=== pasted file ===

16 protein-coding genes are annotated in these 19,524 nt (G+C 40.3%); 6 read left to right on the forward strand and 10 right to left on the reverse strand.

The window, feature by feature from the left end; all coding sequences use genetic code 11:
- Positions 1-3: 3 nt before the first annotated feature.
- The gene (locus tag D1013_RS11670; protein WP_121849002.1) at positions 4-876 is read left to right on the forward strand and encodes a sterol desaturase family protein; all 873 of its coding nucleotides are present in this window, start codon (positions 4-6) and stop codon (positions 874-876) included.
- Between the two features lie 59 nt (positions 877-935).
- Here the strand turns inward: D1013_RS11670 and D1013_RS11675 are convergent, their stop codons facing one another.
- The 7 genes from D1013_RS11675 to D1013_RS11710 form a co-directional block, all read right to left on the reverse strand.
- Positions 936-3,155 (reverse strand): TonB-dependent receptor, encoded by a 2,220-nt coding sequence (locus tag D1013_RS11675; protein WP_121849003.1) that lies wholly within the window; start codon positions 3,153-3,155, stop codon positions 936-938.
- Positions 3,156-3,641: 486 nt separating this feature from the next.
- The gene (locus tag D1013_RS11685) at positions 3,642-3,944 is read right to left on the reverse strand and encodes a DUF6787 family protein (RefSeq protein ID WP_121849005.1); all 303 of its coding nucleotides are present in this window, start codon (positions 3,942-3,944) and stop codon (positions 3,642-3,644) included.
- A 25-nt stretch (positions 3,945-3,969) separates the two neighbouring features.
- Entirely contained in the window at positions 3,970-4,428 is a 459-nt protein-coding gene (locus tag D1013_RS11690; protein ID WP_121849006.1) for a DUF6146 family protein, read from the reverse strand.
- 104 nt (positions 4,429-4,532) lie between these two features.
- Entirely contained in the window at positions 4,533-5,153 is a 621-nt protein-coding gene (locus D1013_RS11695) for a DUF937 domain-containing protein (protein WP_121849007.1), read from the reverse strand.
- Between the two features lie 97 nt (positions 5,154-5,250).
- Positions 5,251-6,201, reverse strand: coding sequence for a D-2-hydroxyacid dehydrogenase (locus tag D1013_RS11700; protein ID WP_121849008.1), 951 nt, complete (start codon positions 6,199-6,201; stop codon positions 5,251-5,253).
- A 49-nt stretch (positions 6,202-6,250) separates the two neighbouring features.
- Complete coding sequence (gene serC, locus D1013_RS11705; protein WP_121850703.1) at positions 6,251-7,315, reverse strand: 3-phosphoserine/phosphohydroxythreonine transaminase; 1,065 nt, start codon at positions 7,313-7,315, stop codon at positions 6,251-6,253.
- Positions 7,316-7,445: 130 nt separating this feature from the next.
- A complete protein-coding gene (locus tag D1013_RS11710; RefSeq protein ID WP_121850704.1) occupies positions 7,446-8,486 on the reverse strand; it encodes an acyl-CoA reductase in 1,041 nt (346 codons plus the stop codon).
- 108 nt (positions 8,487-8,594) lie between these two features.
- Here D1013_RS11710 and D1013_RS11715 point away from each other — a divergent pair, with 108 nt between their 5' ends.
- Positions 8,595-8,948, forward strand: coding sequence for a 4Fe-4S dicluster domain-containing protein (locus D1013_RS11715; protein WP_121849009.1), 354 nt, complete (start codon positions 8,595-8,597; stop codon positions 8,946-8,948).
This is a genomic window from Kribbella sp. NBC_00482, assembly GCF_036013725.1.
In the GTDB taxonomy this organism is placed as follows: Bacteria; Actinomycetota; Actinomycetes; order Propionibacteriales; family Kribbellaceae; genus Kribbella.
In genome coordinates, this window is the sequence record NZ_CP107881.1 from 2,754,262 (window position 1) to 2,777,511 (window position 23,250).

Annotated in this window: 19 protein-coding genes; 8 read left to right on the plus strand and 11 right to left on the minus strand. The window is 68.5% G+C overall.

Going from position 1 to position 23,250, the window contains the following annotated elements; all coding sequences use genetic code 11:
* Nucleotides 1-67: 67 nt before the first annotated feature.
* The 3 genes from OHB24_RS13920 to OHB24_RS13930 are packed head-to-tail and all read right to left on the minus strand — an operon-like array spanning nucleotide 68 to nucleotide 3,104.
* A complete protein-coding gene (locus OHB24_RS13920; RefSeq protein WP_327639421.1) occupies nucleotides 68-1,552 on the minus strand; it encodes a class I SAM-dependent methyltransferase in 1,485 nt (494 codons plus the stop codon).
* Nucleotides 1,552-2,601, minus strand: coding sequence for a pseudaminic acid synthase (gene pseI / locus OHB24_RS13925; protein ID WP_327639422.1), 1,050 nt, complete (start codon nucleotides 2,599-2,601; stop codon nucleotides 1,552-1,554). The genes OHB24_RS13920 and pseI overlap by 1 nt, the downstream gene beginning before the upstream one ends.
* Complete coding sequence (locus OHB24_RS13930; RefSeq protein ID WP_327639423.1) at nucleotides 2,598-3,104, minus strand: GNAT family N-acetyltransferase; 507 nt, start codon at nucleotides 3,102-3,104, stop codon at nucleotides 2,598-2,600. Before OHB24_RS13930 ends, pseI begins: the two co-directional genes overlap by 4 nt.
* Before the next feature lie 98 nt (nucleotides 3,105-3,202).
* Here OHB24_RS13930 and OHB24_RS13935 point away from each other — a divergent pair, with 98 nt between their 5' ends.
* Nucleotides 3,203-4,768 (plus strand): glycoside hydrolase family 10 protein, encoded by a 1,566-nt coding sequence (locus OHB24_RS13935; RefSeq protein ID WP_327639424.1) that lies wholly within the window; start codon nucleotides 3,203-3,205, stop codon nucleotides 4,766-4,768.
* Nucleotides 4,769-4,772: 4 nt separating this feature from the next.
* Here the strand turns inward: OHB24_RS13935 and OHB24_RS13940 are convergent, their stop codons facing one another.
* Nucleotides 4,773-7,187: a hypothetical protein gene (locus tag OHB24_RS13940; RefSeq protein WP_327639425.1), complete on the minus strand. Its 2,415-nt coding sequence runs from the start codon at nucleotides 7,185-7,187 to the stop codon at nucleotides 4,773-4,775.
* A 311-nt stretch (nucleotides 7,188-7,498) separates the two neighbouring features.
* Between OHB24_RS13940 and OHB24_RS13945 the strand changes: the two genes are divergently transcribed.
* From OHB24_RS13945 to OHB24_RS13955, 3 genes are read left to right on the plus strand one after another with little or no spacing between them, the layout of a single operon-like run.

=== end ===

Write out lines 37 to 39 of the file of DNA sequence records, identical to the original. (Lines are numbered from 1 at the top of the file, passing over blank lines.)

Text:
* Nucleotides 4,769-4,772: 4 nt separating this feature from the next.
* Here the strand turns inward: OHB24_RS13935 and OHB24_RS13940 are convergent, their stop codons facing one another.
* Nucleotides 4,773-7,187: a hypothetical protein gene (locus tag OHB24_RS13940; RefSeq protein WP_327639425.1), complete on the minus strand. Its 2,415-nt coding sequence runs from the start codon at nucleotides 7,185-7,187 to the stop codon at nucleotides 4,773-4,775.